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Fonseca R.,Gulbenkian Institute of Science

Fear conditioning, a form of associative learning is thought to involve the induction of an associative long-term potentiation of cortical and thalamic inputs to the lateral amygdala. Here, we show that stimulation of the thalamic input can reinforce a transient form of plasticity (E-LTP) induced by weak stimulation of the cortical inputs. This synaptic cooperation occurs within a time window of 30 min, suggesting that synaptic integration at amygdala synapses can occur within large time windows. Interestingly, we found that synaptic cooperation is not symmetrical. Reinforcement of a thalamic E-LTP by subsequent cortical stimulation is only observed within a shorter time window. We found that activation of endocannabinoid CB1 receptors is involved in the time restriction of thalamic and cortical synaptic cooperation in an activity-dependent manner. Our results support the hypothesis that synaptic cooperation can underlie associative learning and that synaptic tagging and capture is a general mechanism in synaptic plasticity. © 2013 American College of Neuropsychopharmacology. All rights reserved. Source

Deehan M.,NovImmune | Garces S.,Gulbenkian Institute of Science | Garces S.,Research Center | Kramer D.,Sanofi S.A. | And 4 more authors.
Autoimmunity Reviews

All protein drugs (biologicals) have an immunogenic potential and we are armed with multiple guidelines, regulatory documents and white papers to assist us in assessing the level of risk for unwanted immunogenicity of new biologicals. However, for certain biologicals, significant immunogenicity becomes only apparent after their use in patients. Causes of immunogenicity are multifactorial but not yet fully understood. Within the pharmaceutical industry there are only a few opportunities to openly discuss the causes and consequences of immunogenicity with regard to the development of new biologicals. The annual Open Scientific Symposium of the European Immunogenicity Platform (EIP) is one such meeting that brings together scientists and clinicians from academia and industry to build know-how and expertise in the field of immunogenicity. The critical topics discussed at the last EIP meeting (February 2014) will be reviewed here. The current opinion of this expert group is that the assessment of unwanted immunogenicity can be improved by using prediction tools, optimizing the performance of immunogenicity assays and learning from the clinical impact of other biologicals that have already been administered to patients. A multidisciplinary approach is warranted to better understand and minimize drug immunogenicity and its clinical consequences. However, this prediction does not directly translate to the immunogenicity observed in clinical practice. In parallel, such immune-monitoring will provide important information to help us understand the human immune response to biologic therapies. © 2015 Elsevier B.V. Source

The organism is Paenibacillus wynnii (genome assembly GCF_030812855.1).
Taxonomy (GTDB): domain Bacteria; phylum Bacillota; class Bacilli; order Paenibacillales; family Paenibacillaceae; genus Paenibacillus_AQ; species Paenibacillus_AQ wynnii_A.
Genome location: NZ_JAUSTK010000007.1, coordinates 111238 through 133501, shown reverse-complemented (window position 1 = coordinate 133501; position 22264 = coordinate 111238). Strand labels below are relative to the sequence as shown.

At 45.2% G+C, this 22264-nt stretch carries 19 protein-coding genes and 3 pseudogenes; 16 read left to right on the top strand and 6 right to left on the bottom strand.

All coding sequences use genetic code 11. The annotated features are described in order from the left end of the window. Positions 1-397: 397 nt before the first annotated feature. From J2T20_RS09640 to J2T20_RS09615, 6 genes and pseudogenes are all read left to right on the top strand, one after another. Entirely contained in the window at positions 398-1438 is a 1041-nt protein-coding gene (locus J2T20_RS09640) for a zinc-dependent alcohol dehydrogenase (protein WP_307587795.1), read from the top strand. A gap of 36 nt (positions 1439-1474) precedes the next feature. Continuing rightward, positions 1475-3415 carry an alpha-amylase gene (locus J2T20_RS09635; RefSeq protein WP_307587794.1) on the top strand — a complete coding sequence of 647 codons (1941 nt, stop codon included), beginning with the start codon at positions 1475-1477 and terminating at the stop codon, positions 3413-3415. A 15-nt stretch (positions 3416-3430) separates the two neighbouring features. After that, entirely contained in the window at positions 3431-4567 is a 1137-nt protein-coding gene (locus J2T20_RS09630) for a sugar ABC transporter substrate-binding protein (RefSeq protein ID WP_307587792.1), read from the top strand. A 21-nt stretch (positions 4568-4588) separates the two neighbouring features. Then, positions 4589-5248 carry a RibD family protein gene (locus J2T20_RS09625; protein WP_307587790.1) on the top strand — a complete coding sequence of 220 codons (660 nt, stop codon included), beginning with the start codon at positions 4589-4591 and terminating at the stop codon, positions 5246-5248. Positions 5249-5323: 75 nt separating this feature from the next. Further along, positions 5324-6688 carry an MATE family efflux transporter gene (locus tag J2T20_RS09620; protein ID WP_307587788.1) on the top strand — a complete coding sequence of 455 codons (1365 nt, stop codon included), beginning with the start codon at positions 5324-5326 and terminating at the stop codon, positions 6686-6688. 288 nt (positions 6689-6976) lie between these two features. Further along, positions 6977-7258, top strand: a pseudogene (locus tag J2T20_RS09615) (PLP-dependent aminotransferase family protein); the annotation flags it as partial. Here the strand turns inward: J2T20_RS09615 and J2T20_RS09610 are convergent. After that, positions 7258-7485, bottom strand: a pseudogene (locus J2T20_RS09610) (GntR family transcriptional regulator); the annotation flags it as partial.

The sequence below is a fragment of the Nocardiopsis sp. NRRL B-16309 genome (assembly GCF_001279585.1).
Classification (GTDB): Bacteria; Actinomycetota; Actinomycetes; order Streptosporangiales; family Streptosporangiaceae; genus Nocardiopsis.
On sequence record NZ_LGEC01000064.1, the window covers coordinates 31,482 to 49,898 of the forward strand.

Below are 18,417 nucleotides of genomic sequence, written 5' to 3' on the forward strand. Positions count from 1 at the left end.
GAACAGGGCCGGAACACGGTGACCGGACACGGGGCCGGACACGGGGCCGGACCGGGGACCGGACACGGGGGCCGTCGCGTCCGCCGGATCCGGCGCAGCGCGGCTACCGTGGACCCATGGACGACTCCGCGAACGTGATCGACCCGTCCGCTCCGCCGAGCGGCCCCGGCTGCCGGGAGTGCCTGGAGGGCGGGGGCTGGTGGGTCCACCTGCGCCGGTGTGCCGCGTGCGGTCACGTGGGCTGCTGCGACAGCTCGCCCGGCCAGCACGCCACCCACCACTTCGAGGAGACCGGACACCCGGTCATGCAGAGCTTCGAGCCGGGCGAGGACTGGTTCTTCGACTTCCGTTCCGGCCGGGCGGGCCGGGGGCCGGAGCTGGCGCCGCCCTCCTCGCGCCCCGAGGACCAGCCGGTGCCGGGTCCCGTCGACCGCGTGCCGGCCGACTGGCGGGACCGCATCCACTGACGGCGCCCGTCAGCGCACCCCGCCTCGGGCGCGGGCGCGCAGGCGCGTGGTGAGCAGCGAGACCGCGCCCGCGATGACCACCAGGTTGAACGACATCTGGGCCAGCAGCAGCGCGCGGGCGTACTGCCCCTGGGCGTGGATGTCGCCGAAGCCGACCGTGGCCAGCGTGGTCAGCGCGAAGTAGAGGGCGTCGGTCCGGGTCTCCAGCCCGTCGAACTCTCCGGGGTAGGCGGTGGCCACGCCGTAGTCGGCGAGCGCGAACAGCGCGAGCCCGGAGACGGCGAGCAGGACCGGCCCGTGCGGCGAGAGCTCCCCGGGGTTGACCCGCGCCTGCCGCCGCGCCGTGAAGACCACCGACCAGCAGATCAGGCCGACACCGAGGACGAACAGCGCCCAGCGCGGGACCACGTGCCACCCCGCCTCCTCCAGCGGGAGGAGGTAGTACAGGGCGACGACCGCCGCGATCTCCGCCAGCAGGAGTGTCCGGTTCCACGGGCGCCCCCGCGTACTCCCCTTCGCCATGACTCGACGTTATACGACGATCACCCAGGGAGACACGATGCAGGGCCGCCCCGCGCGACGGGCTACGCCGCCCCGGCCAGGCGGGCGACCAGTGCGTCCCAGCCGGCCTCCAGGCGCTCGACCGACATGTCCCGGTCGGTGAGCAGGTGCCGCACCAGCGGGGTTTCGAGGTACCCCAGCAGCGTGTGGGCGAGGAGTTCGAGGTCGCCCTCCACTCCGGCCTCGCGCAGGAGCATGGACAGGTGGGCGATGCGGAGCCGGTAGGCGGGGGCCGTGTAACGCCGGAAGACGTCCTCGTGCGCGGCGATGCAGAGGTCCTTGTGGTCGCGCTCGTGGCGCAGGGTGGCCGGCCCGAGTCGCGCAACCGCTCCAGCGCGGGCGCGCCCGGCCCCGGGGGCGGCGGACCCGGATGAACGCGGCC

Fonseca R.,Gulbenkian Institute of Science
Synaptic Tagging and Capture: From Synapses to Behavior

Activity-dependent plasticity of synaptic connections is a hallmark of the mammalian brain and represents a key mechanism for rewiring neural circuits during development, experience-dependent plasticity, and brain disorders. Understanding the rules that determine how different neuronal inputs interact with each other, allow us to gain insight on the cellular and molecular mechanisms involved in memory establishment and maintenance. One of the most intriguing aspects of memory formation is the observation that past and ongoing activity can infl uence how information is processed and maintained in the brain. At the cellular level, the synaptic tagging and capture (STC) theory states that the maintenance of activity-dependent synaptic changes is based on the interaction between synaptic-specific tags and the capture of plasticity-related proteins. The STC has provided a solid framework to account for the input specifi city of synaptic plasticity but also provides a working model to understand the heterosynaptic interaction between different groups of synapses. In this chapter, I will discuss the evidence regarding the cooperative and competitive interactions between different groups of synapses. In particular, I will address the properties of synaptic cooperation and competition that contribute to the refi nement of neuronal connections during development. Later, I will address the evidence that similar rules operate during the induction and maintenance of synaptic plasticity. Due to the intricate relationship between synaptic plasticity and memory formation, understanding the cellular rules of cooperative and competitive interactions between synapses, will allow us to further dissect the rules underlying associative learning. © Springer Science+Business Media New York 2015. Source